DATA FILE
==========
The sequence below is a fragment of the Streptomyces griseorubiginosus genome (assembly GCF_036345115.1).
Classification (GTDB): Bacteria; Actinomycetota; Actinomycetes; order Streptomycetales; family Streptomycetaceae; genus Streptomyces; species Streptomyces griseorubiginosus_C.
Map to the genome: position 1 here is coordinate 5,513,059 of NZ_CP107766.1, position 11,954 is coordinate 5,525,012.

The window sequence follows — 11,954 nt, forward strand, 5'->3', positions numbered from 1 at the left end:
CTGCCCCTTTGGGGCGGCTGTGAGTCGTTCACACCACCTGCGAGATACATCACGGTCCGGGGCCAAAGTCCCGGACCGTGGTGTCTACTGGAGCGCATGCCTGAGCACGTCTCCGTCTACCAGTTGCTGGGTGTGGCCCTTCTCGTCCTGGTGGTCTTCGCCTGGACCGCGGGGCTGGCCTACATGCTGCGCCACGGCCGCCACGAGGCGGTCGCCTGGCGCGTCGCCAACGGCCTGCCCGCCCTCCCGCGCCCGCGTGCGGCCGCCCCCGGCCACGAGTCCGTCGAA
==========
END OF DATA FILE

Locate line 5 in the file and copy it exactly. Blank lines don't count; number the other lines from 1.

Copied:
CTGCCCCTTTGGGGCGGCTGTGAGTCGTTCACACCACCTGCGAGATACATCACGGTCCGGGGCCAAAGTCCCGGACCGTGGTGTCTACTGGAGCGCATGCCTGAGCACGTCTCCGTCTACCAGTTGCTGGGTGTGGCCCTTCTCGTCCTGGTGGTCTTCGCCTGGACCGCGGGGCTGGCCTACATGCTGCGCCACGGCCGCCACGAGGCGGTCGCCTGGCGCGTCGCCAACGGCCTGCCCGCCCTCCCGCGCCCGCGTGCGGCCGCCCCCGGCCACGAGTCCGTCGAA